• Lowering the value of permitted remittances to Cuba. Family remittances will be capped at $1,000 U.S. dollars per quarter that a single remitter can send to an individual Cuban national. Remittances to close family members of prohibited Cuban officials and members of the Cuban Communist Party will be forbidden. While the amendments rescind the authorization for donative remittances, they add a new provision authorizing remittances to certain individuals and independent non-governmental organizations in Cuba “to support the operation of economic activity . . . independent of government control.”
    • “U-turn” transactions. The amended sanctions revoke what is commonly referred to as the Cuban “U-turn” authorization. Effective next month, financial institutions subject to U.S. jurisdiction will no longer be authorized to process Cuba-related payments that originate and terminate outside the United States. However, financial institutions subject to U.S. jurisdiction will be permitted to reject such transactions.

    An updated list of FAQs related to the CACR has also been published, as well as guidance on recent changes to the sanctions.

    Financial Crimes Department of Treasury OFAC Of Interest to Non-US Persons Cuba Sanctions

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  • OFAC sanctions Iranian petroleum shipping network

    Financial Crimes

    On September 4, the U.S. Department of the Treasury’s Office of Foreign Assets Control (OFAC) announced sanctions pursuant to Executive Order (E.O.) 13224 against a complex shipping network “that is directed by and financially supports the Islamic Revolutionary Guard Corps-Qods Force (IRGC-QF) and its terrorist proxy Hizballah.” According to OFAC, the IRGC-QF managed to obfuscate its involvement in moving hundreds of millions of dollars’ worth of Iranian oil over the past year through the use of the sanctioned shipping network for the benefit of illicit actors. The sanctioned shipping network includes 16 entities and 10 individuals, as well as 11 vessels identified as “as property in which blocked persons have an interest.”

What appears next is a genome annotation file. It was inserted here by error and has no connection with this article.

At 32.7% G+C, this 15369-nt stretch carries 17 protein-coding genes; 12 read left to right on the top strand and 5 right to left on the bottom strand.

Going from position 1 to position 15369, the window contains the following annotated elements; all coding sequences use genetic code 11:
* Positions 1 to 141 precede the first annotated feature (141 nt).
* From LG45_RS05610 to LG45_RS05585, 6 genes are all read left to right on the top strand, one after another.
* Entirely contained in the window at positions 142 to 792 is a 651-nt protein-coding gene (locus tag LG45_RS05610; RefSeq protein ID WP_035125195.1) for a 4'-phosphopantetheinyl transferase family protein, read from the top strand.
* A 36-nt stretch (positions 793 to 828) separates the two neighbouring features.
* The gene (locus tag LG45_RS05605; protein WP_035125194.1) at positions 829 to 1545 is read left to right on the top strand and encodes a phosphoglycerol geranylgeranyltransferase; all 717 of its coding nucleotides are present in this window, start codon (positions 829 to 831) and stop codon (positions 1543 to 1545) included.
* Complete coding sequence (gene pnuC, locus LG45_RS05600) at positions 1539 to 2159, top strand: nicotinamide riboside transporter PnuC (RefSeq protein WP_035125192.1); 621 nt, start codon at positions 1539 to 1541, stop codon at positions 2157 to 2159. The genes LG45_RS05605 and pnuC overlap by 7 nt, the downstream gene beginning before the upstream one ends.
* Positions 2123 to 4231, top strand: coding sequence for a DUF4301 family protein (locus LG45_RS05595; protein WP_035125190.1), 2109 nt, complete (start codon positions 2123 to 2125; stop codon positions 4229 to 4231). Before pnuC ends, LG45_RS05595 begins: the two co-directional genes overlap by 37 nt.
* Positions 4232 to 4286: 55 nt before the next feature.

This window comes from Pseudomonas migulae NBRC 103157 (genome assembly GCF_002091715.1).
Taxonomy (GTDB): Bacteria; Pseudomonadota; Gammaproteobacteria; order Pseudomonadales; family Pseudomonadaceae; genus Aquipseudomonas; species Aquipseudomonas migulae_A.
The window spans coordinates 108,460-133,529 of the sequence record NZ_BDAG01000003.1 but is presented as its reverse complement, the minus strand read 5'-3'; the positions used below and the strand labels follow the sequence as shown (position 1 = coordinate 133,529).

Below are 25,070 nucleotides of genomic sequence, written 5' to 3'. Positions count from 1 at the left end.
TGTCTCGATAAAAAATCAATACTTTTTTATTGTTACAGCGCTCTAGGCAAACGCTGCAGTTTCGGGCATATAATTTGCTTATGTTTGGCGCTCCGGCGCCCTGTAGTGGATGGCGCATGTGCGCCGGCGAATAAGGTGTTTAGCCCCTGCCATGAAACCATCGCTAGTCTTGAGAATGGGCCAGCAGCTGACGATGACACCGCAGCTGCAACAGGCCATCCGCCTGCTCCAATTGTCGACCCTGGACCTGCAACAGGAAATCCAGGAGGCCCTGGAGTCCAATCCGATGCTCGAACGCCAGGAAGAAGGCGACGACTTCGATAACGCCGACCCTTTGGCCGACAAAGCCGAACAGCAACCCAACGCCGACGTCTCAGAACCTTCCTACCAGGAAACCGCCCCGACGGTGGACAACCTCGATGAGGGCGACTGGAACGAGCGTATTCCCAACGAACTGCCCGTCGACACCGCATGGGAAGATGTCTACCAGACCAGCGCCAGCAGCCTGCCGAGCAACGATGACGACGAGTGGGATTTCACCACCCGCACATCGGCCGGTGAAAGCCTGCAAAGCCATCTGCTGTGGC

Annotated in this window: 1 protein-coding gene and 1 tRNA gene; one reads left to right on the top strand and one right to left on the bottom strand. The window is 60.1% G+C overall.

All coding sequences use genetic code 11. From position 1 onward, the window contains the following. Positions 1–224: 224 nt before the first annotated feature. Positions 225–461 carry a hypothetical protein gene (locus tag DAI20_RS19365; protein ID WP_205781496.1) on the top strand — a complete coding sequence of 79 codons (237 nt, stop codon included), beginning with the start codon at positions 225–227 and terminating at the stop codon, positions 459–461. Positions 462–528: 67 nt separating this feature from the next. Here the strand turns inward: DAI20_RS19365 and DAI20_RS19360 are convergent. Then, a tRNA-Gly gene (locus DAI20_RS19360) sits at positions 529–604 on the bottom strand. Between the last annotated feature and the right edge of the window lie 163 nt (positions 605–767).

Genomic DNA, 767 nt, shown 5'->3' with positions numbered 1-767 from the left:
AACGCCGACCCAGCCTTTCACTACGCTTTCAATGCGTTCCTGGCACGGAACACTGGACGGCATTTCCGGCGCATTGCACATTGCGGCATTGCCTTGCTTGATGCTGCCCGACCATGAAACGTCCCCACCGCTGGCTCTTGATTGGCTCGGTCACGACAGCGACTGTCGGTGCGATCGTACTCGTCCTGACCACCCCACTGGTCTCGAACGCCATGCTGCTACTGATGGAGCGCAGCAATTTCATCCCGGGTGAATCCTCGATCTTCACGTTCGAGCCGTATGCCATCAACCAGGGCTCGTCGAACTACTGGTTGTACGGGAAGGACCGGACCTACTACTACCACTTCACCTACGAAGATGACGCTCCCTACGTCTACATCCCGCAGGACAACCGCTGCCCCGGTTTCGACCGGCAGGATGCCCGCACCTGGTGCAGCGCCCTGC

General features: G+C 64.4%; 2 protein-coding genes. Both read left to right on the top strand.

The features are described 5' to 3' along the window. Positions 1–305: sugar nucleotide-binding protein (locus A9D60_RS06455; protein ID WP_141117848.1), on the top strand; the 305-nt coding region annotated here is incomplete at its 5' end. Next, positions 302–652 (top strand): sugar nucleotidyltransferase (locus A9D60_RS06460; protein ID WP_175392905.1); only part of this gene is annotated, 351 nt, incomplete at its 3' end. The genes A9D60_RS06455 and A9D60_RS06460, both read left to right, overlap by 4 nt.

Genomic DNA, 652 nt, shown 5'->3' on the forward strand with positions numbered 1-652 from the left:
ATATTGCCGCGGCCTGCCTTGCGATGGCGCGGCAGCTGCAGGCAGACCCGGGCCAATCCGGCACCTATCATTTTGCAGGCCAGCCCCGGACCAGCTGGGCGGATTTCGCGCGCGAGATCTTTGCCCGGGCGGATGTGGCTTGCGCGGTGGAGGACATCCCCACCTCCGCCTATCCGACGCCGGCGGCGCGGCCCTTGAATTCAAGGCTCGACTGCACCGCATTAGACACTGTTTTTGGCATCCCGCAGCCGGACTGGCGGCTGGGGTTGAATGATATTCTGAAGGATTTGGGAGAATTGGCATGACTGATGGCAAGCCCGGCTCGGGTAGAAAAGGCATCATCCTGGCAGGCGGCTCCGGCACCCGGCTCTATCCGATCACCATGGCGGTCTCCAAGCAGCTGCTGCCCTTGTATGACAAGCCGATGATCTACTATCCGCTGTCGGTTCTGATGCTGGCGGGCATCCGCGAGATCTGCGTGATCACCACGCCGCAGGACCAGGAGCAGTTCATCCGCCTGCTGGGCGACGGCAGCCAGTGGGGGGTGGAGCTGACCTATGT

As a result of the sanctions, “all property and interests in property of these entities that are in the United States or in the possession or control of U.S. persons must be blocked and reported to OFAC.” OFAC noted that its regulations “generally prohibit” U.S. persons from participating in transactions with the designated persons, and warned foreign financial institutions that if they knowingly facilitate significant financial transactions for any of the designated entities, they may be subject to U.S. correspondent account or payable-through account sanctions. Additionally, OFAC issued a reminder that “the purchase, acquisition, sale, transport, or marketing of petroleum or petroleum products from Iran is sanctionable pursuant to E.O. 13846,” and released a new shipping advisory warning the maritime community of these types of schemes and the sanctions risks associated with blocked persons.

    Financial Crimes Department of Treasury OFAC Of Interest to Non-US Persons Iran Sanctions

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  • OFAC designates shipping network for aiding North Korea

    Financial Crimes

    On August 30, the U.S. Treasury Department’s Office of Foreign Assets Control (OFAC) announced additions to the Specially Designated Nationals List pursuant to Executive Order 13810. The additions identify two Taiwanese individuals and three entities, as well as one Hong Kong-based vessel identified as blocked property, for allegedly facilitating the delivery of fuel originally intended for the Philippines to North Korean vessels via ship-to-ship transfers. According to OFAC, the additions highlight “North Korea’s continued use of illicit ship-to-ship (STS) transfers to circumvent United Nations . . . sanctions that restrict the import of petroleum products, as well as the U.S. Government’s commitment to implement existing UN Security Council Resolutions.” As a result of the sanctions, “all property and interests in property of these individuals and entities that are in the United States or in the possession or control of U.S. persons must be blocked and reported to OFAC.” OFAC noted that its regulations “generally prohibit” U.S. persons from participating in transactions with the designated persons, and warned foreign financial institutions that if they knowingly facilitate significant transactions for any of the designated individuals, they may be subject to U.S. correspondent account or payable-through account sanctions.

    Financial Crimes Department of Treasury OFAC Of Interest to Non-US Persons North Korea Sanctions

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  • OFAC sanctions bank connected to Hizballah; identifies several individuals as facilitators for HAMAS

    Financial Crimes